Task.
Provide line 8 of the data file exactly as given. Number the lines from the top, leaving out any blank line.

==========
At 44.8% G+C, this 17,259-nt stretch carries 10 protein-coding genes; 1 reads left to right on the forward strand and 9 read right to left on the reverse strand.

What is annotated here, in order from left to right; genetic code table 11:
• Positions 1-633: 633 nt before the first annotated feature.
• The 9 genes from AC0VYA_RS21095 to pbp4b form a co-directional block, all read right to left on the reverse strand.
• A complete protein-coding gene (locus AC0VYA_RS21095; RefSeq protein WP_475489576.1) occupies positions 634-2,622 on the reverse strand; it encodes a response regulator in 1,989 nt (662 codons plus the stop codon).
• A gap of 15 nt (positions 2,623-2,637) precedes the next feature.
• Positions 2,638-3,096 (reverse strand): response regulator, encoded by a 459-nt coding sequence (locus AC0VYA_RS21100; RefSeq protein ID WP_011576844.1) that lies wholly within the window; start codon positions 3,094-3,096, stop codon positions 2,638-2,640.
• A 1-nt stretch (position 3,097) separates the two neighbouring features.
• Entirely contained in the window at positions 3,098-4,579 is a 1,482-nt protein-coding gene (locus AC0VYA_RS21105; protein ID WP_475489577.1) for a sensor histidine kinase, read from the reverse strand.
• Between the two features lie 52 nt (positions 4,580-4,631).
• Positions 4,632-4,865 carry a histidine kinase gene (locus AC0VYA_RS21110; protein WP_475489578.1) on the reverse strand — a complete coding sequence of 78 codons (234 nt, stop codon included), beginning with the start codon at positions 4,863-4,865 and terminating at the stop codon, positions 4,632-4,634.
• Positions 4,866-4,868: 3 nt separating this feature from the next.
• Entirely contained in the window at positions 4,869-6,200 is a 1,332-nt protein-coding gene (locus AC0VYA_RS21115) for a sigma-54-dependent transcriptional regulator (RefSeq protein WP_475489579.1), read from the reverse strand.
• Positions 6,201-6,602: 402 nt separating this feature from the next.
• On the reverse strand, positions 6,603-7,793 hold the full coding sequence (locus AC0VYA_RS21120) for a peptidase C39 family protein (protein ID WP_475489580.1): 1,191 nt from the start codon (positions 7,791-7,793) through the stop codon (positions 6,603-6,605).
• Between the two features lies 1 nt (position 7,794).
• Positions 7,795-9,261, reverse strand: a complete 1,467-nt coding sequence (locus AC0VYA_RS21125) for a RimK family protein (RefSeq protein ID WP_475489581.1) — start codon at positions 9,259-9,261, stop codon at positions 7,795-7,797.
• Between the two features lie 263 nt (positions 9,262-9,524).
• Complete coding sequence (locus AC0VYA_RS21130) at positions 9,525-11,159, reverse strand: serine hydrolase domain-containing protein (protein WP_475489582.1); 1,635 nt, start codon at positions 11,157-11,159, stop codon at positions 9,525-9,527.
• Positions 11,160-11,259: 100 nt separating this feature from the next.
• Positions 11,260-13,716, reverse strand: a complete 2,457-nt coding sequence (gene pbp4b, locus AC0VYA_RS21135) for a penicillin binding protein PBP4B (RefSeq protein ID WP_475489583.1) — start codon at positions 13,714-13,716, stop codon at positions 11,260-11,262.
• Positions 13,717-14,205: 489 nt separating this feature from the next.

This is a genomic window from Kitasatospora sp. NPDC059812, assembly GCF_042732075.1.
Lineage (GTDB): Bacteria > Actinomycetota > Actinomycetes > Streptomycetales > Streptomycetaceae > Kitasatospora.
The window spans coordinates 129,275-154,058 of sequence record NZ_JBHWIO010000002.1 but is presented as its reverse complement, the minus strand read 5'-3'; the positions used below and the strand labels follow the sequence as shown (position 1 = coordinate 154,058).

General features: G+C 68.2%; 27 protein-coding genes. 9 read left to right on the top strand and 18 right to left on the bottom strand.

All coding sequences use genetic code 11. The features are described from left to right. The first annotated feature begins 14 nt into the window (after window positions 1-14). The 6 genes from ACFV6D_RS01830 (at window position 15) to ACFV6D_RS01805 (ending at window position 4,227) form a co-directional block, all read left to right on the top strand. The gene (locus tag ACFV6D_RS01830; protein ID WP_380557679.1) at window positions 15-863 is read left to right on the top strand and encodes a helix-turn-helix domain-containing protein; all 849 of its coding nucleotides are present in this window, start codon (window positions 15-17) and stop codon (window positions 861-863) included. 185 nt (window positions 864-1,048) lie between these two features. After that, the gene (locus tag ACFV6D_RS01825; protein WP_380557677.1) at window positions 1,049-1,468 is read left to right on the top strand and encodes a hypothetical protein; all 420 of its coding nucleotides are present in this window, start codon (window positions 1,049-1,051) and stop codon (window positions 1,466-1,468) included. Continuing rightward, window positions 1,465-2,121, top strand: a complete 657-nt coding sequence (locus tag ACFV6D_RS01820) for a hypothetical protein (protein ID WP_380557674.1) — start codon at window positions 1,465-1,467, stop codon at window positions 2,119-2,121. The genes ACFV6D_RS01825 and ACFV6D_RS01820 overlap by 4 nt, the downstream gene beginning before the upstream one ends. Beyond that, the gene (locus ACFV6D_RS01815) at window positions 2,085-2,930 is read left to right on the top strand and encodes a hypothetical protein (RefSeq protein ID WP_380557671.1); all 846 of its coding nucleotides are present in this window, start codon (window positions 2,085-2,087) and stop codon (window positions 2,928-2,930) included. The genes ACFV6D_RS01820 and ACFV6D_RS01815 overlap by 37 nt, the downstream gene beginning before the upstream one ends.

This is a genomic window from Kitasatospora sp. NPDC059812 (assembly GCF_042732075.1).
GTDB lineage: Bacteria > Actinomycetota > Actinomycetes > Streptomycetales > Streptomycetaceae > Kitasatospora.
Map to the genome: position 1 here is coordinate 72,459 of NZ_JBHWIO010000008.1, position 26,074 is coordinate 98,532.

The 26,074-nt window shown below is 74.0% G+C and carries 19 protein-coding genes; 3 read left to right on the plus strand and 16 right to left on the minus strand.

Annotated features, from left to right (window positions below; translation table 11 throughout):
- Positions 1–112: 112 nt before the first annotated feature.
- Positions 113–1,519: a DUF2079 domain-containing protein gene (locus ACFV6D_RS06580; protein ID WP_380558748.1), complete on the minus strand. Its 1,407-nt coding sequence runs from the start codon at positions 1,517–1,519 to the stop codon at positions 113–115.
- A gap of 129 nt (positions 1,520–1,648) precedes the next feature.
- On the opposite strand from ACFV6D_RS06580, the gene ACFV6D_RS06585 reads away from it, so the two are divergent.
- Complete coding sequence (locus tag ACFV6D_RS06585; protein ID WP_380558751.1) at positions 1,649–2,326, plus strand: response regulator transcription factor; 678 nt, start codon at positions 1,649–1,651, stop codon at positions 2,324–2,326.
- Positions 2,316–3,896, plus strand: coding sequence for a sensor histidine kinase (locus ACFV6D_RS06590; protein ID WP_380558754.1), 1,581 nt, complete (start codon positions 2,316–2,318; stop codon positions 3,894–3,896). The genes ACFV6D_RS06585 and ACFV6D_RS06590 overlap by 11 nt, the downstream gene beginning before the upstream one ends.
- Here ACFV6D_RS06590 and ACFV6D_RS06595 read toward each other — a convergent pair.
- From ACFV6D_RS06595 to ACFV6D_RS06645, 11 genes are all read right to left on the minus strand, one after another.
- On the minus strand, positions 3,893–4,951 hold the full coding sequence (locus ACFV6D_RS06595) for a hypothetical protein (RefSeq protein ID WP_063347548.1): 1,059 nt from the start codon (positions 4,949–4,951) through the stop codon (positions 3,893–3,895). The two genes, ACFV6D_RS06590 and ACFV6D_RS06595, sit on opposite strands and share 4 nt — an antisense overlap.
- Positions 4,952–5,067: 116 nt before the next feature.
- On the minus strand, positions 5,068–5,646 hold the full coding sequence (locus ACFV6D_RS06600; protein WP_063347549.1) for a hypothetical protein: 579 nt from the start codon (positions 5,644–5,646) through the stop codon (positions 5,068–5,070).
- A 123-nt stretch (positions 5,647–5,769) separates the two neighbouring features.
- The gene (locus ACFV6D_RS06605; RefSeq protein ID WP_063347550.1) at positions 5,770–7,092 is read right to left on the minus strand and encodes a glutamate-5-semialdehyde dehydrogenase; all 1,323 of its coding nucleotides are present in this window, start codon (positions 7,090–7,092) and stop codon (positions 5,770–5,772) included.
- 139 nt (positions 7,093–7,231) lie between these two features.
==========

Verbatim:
• A 1-nt stretch (position 3,097) separates the two neighbouring features.